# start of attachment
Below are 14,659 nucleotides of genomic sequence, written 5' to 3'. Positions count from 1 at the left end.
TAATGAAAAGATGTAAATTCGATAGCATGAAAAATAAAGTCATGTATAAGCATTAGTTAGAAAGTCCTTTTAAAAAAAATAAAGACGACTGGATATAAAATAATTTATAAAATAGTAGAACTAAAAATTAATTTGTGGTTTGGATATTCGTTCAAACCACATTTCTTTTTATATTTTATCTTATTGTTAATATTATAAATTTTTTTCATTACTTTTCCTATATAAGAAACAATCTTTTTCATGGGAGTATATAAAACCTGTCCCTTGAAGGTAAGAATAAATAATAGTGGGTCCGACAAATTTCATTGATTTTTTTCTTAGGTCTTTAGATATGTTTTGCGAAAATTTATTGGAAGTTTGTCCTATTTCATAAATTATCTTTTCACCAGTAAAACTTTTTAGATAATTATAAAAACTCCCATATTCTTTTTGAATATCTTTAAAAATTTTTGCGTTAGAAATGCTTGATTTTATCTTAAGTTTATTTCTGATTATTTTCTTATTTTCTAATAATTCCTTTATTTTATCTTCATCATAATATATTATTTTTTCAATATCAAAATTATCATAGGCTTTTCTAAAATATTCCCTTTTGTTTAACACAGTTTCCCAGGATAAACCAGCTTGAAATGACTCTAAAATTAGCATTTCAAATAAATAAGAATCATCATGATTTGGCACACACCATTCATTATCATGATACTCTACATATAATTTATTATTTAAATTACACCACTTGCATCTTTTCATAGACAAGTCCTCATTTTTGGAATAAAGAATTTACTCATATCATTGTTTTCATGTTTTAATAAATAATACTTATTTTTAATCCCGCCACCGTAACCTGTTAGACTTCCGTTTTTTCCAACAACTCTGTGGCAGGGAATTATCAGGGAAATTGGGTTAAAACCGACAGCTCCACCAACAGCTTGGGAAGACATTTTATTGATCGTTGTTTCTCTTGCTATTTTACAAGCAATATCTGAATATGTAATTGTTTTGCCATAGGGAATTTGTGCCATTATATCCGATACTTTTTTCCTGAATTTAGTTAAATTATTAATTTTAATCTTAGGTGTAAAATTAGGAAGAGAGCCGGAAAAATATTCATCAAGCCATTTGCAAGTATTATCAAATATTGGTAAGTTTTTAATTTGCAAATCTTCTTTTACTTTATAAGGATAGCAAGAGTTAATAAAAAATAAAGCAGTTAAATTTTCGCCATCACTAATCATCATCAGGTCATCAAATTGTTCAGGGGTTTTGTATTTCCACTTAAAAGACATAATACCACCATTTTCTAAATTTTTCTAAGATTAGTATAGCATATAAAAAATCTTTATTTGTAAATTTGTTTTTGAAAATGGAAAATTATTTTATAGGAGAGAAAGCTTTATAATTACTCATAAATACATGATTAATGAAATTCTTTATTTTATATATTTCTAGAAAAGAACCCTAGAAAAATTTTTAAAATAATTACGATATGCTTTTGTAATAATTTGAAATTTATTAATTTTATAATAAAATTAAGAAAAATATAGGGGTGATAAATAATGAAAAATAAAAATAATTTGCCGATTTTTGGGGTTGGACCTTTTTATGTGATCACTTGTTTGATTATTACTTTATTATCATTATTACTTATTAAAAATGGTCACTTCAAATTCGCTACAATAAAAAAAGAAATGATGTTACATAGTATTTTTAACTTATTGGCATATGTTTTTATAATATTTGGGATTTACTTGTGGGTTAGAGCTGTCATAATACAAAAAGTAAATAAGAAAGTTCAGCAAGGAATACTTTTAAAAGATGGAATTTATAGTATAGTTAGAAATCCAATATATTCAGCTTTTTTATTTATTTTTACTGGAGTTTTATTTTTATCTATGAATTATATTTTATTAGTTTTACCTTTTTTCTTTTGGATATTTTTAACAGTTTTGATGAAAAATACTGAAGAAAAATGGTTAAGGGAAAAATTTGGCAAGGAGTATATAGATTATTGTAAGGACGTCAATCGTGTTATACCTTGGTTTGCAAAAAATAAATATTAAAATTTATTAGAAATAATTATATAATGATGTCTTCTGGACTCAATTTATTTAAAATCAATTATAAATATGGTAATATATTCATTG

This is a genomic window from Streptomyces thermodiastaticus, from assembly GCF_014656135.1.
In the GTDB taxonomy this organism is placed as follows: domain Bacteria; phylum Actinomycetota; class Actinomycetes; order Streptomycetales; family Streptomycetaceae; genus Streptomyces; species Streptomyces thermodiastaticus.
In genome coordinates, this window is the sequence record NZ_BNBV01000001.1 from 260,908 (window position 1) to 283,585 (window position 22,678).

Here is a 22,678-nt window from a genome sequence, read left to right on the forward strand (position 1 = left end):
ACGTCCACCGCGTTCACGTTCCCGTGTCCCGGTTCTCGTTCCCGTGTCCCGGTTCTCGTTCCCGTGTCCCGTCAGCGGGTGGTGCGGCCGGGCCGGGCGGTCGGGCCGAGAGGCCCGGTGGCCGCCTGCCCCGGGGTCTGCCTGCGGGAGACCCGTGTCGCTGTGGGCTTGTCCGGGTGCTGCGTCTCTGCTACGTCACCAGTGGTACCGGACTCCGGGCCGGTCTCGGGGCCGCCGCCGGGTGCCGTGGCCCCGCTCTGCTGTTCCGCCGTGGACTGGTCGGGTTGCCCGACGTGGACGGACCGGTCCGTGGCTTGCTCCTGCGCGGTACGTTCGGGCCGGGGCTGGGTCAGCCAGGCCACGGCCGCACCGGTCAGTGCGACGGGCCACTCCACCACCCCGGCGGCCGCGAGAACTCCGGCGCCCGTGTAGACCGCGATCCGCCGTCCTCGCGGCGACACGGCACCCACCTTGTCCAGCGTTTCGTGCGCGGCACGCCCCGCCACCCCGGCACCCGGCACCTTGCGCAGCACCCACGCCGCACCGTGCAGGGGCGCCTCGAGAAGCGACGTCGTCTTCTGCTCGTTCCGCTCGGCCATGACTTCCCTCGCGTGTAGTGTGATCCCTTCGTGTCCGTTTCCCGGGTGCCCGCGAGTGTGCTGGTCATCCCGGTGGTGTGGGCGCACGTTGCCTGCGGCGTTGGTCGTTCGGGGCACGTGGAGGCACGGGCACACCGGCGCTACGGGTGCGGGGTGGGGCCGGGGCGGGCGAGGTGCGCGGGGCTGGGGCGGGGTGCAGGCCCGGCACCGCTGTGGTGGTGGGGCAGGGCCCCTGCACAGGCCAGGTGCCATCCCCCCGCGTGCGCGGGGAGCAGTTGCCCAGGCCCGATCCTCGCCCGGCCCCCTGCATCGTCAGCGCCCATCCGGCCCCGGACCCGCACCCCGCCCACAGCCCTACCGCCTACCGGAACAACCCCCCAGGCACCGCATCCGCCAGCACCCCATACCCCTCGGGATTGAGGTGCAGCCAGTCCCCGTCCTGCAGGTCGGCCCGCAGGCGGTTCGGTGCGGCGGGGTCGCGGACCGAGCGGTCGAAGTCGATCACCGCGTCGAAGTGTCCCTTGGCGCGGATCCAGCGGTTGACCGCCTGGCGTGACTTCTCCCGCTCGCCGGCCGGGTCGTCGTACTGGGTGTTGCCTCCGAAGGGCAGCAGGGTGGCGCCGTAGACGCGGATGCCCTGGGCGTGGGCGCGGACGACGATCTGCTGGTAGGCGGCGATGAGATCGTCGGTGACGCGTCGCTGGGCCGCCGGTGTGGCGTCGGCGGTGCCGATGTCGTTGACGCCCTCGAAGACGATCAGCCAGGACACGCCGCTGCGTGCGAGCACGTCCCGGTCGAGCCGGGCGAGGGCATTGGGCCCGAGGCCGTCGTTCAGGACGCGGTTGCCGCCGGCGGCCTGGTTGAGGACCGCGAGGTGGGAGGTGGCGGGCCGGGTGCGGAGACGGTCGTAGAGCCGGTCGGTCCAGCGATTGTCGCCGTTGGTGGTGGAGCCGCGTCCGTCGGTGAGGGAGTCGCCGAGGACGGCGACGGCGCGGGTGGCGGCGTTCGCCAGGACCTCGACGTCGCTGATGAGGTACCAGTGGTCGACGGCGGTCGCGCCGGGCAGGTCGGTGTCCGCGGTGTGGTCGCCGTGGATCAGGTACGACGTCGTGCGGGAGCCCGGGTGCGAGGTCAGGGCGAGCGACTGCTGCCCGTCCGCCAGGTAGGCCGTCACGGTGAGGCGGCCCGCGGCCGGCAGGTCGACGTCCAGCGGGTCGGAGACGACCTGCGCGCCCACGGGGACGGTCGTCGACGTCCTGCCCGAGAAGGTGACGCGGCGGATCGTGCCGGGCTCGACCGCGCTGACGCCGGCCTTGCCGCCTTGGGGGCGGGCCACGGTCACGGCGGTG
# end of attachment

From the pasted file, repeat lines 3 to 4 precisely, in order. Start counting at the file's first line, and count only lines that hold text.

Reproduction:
This is a genomic window from Streptomyces thermodiastaticus, from assembly GCF_014656135.1.
In the GTDB taxonomy this organism is placed as follows: domain Bacteria; phylum Actinomycetota; class Actinomycetes; order Streptomycetales; family Streptomycetaceae; genus Streptomyces; species Streptomyces thermodiastaticus.